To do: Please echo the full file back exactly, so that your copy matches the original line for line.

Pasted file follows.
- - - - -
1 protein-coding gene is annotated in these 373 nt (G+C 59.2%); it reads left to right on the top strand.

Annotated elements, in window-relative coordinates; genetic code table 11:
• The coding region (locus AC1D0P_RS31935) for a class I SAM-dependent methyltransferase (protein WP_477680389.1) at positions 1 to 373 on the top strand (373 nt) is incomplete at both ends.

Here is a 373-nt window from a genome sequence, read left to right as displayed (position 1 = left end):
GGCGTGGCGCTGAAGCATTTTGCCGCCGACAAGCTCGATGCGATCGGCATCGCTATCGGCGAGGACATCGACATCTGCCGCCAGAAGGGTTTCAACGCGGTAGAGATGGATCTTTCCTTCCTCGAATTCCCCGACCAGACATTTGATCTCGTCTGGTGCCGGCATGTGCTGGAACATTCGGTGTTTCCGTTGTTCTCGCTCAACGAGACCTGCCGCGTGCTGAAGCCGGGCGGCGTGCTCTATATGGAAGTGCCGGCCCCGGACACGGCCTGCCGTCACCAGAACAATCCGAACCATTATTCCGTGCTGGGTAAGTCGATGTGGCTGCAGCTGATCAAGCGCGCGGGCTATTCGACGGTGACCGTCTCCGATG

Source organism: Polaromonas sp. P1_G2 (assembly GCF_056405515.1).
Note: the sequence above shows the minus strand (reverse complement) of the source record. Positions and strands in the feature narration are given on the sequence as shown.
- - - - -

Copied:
1 protein-coding gene is annotated in these 373 nt (G+C 59.2%); it reads left to right on the top strand.

Annotated elements, in window-relative coordinates; genetic code table 11:
• The coding region (locus AC1D0P_RS31935) for a class I SAM-dependent methyltransferase (protein WP_477680389.1) at positions 1 to 373 on the top strand (373 nt) is incomplete at both ends.

Here is a 373-nt window from a genome sequence, read left to right as displayed (position 1 = left end):
GGCGTGGCGCTGAAGCATTTTGCCGCCGACAAGCTCGATGCGATCGGCATCGCTATCGGCGAGGACATCGACATCTGCCGCCAGAAGGGTTTCAACGCGGTAGAGATGGATCTTTCCTTCCTCGAATTCCCCGACCAGACATTTGATCTCGTCTGGTGCCGGCATGTGCTGGAACATTCGGTGTTTCCGTTGTTCTCGCTCAACGAGACCTGCCGCGTGCTGAAGCCGGGCGGCGTGCTCTATATGGAAGTGCCGGCCCCGGACACGGCCTGCCGTCACCAGAACAATCCGAACCATTATTCCGTGCTGGGTAAGTCGATGTGGCTGCAGCTGATCAAGCGCGCGGGCTATTCGACGGTGACCGTCTCCGATG

Source organism: Polaromonas sp. P1_G2 (assembly GCF_056405515.1).
Note: the sequence above shows the minus strand (reverse complement) of the source record. Positions and strands in the feature narration are given on the sequence as shown.